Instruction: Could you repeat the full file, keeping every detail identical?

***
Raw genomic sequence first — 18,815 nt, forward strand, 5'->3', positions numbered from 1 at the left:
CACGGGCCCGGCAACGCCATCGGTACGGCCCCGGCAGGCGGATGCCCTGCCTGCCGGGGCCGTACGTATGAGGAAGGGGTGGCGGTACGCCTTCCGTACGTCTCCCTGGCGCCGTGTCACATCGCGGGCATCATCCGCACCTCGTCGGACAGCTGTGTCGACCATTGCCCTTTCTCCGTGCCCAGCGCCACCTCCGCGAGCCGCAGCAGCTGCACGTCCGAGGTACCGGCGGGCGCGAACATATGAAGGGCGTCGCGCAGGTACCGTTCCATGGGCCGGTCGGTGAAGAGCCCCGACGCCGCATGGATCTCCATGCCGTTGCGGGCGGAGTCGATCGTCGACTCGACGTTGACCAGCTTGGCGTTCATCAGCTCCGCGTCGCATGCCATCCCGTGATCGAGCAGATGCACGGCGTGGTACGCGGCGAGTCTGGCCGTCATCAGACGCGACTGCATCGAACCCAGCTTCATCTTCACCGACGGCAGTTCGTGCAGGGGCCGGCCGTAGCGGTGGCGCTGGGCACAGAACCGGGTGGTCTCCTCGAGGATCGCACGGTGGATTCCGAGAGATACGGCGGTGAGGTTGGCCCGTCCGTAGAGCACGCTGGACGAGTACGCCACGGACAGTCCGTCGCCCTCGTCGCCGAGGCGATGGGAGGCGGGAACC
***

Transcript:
Raw genomic sequence first — 18,815 nt, forward strand, 5'->3', positions numbered from 1 at the left:
CACGGGCCCGGCAACGCCATCGGTACGGCCCCGGCAGGCGGATGCCCTGCCTGCCGGGGCCGTACGTATGAGGAAGGGGTGGCGGTACGCCTTCCGTACGTCTCCCTGGCGCCGTGTCACATCGCGGGCATCATCCGCACCTCGTCGGACAGCTGTGTCGACCATTGCCCTTTCTCCGTGCCCAGCGCCACCTCCGCGAGCCGCAGCAGCTGCACGTCCGAGGTACCGGCGGGCGCGAACATATGAAGGGCGTCGCGCAGGTACCGTTCCATGGGCCGGTCGGTGAAGAGCCCCGACGCCGCATGGATCTCCATGCCGTTGCGGGCGGAGTCGATCGTCGACTCGACGTTGACCAGCTTGGCGTTCATCAGCTCCGCGTCGCATGCCATCCCGTGATCGAGCAGATGCACGGCGTGGTACGCGGCGAGTCTGGCCGTCATCAGACGCGACTGCATCGAACCCAGCTTCATCTTCACCGACGGCAGTTCGTGCAGGGGCCGGCCGTAGCGGTGGCGCTGGGCACAGAACCGGGTGGTCTCCTCGAGGATCGCACGGTGGATTCCGAGAGATACGGCGGTGAGGTTGGCCCGTCCGTAGAGCACGCTGGACGAGTACGCCACGGACAGTCCGTCGCCCTCGTCGCCGAGGCGATGGGAGGCGGGAACC